New popcorn snack merchant comes to Berlin
BERLIN—Tom Pfeifer is hoping his kernel of a startup, Eastern Shore Kettle Korn, will burst into a fully blossomed retail and wholesale business, as temperatures heat up this year.
Eastern Shore Kettle Korn is the newest addition to John Derrickson’s rapidly growing shopping plaza on U.S. Route 113, across from the Worcester County Athletic Complex—home of the Berlin Little League (and yes, it will be on sale there this summer). The business is located at 9040 Worcester Hwy.
While he is putting the finishing touches on his showroom, Pfeiffer assures popcorn-lovers they will be able to purchase his snacks at local businesses and special events around Berlin.
“I plan on doing as many special events as I can,” said Pfeifer. Meanwhile, he added that bags of his sweet and salty popcorn are available for purchase at Burley Oak Brewery, on Old Ocean City Boulevard, and Pepper’s Tavern, Frontier Town and Castaways Campground, on Stephen Decatur Hwy (MD 611).
Pfeifer said his goal was to offer a great product that would be affordable as convenient family snacks. The large, 2-foot, bag is $7.50 per bag, or two bags for $13. The medium, 11/2 –foot, bag is $6 or two bags for $10. The small, 10-inch, bag is $4, or two bags for $7.
He also offers free samples in sealed containers, because, he wants to encourage people to try the sweet and salty flavor that, he said, is totally different from any other popcorn offered in the area.
Unlike other brands that are air popped, the process for cooking Pfeifer’s Kettle Korn uses corn oil and sugar with a dusting of salt. He cooks the batches in 160 quart kettles in the store. Everything is there—corn oil, sugar, salt, corn—ready to bag and seal. He uses a special GMO-developed corn that is gluten-free and produces very large popped kernels.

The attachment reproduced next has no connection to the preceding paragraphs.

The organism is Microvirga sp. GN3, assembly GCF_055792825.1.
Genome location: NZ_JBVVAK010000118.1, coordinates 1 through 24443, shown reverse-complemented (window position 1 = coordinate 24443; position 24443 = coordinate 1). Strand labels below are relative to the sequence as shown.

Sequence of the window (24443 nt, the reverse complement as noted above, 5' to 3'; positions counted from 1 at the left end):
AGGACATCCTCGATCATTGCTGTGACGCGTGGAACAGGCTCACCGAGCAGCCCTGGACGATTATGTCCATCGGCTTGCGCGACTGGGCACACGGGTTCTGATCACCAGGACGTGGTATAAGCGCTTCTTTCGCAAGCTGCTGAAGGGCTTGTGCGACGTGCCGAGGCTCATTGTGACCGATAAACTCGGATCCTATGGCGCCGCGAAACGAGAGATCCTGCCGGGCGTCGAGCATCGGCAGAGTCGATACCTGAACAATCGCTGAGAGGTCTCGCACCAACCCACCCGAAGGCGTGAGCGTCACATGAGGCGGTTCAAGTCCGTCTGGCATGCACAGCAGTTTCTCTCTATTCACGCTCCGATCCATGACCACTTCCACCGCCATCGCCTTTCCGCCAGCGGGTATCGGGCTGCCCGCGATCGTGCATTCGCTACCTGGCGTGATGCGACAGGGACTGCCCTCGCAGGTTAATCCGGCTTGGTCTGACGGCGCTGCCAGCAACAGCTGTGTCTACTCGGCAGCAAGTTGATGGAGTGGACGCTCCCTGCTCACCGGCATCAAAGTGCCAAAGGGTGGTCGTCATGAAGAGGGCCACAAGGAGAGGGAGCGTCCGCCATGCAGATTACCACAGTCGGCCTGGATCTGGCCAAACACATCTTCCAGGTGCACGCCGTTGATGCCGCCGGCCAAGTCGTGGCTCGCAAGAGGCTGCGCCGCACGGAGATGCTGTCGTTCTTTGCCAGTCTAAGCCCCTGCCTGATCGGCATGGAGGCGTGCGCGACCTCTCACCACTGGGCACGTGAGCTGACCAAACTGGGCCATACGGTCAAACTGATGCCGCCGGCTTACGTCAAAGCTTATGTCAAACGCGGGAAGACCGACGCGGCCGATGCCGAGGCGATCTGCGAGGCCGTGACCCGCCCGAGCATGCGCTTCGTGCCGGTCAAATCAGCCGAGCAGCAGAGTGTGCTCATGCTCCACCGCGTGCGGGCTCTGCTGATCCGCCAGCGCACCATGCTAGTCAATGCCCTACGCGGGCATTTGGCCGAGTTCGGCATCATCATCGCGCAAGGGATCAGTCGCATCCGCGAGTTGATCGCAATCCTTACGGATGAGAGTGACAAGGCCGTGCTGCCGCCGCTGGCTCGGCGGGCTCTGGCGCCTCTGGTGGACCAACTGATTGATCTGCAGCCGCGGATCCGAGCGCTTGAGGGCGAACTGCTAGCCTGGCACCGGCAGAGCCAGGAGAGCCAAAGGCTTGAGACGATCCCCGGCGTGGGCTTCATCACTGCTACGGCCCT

He has a Facebook presence and is in the process of developing an online marketplace for the line, which he will be selling at Berlin Main Street’s special events throughout the year. For now, he regularly sells bags of Kettle Korn at the Berlin Farmers Market from 10 a.m. to 3 p.m. on Fridays, and at the Ocean Pines Farmers Market, from 8 a.m. to 1 p.m. on Saturdays.
Pfeifer was previously a finance executive for a nursing home in Buffalo, N.Y. which he calls “the city of good neighbors.” He and his wife changed jobs and moved to the area five years ago, he said. Of their new home, Pfeifer said, “This town blows Buffalo away.”
His son is a firefighter in Fairfax County, Va., and his brother, a retired fire captain who started a Kettle Korn business near Hilton Head, S.C., was the inspiration for Pfeifer’s venture.
Pfeifer said at his brother’s encouragement, he checked out the business by working hands-on for a few days. “I saw the response and thought it was something I should look into.” So he decided to try it in Berlin.
Funny thing is, a curious coincidence occurred when he was selling his Kettle Korn in Whitehorse Park in Ocean Pines—a customer mistook him for his brother. When he corrected her misidentification, Pfeifer laughed, she said “I buy popcorn from him every Thursday.”
None of this would have happened without John Derrickson, said Pfeifer, who pointed out the two were introduced to by Berlin Economic and Community Development Director Michael Day.
Initially his store hours will vary as he attempts to serve both his wholesale and his special events customers, Pfeifer said—a down-side of being a one-man operation as the business begins to take off. He is not leaving his customers without options.
Pfeifer invited potential retail customers to feel free to stop by when he is on-site for a bag hot from the popper. Popcorn snackers will not have to be without a Kettle Korn fix when he is not around either. Fresh-popped bags of his products will be on sale two doors down at the Pitt Stop Beer and Wine store, Pfeifer said.
Large orders will be available by appointment.
As the warm seasons approach he said he plans to add café tables, Coca Cola products, and possibly ice cream.
“Once you try mine it is very addictive,” he said.